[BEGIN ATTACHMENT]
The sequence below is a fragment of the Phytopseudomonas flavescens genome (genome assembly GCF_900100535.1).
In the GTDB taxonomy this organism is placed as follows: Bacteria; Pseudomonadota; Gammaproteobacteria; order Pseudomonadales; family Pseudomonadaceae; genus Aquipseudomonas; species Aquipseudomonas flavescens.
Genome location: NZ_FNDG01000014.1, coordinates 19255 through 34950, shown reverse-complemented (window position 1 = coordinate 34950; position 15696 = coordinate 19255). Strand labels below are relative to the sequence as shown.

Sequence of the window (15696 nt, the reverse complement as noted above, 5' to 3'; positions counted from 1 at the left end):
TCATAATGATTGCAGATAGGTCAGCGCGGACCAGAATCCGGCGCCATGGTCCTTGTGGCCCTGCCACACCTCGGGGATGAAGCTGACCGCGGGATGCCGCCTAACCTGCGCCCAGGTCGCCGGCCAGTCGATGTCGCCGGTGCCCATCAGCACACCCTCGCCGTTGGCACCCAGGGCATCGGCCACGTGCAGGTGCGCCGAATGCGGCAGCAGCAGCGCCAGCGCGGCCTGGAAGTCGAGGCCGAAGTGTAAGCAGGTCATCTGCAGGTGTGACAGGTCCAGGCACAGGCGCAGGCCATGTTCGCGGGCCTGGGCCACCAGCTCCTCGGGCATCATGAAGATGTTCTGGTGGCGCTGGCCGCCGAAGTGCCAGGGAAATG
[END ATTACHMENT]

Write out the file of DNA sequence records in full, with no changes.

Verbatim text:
The sequence below is a fragment of the Phytopseudomonas flavescens genome (genome assembly GCF_900100535.1).
In the GTDB taxonomy this organism is placed as follows: Bacteria; Pseudomonadota; Gammaproteobacteria; order Pseudomonadales; family Pseudomonadaceae; genus Aquipseudomonas; species Aquipseudomonas flavescens.
Genome location: NZ_FNDG01000014.1, coordinates 19255 through 34950, shown reverse-complemented (window position 1 = coordinate 34950; position 15696 = coordinate 19255). Strand labels below are relative to the sequence as shown.

Sequence of the window (15696 nt, the reverse complement as noted above, 5' to 3'; positions counted from 1 at the left end):
TCATAATGATTGCAGATAGGTCAGCGCGGACCAGAATCCGGCGCCATGGTCCTTGTGGCCCTGCCACACCTCGGGGATGAAGCTGACCGCGGGATGCCGCCTAACCTGCGCCCAGGTCGCCGGCCAGTCGATGTCGCCGGTGCCCATCAGCACACCCTCGCCGTTGGCACCCAGGGCATCGGCCACGTGCAGGTGCGCCGAATGCGGCAGCAGCAGCGCCAGCGCGGCCTGGAAGTCGAGGCCGAAGTGTAAGCAGGTCATCTGCAGGTGTGACAGGTCCAGGCACAGGCGCAGGCCATGTTCGCGGGCCTGGGCCACCAGCTCCTCGGGCATCATGAAGATGTTCTGGTGGCGCTGGCCGCCGAAGTGCCAGGGAAATG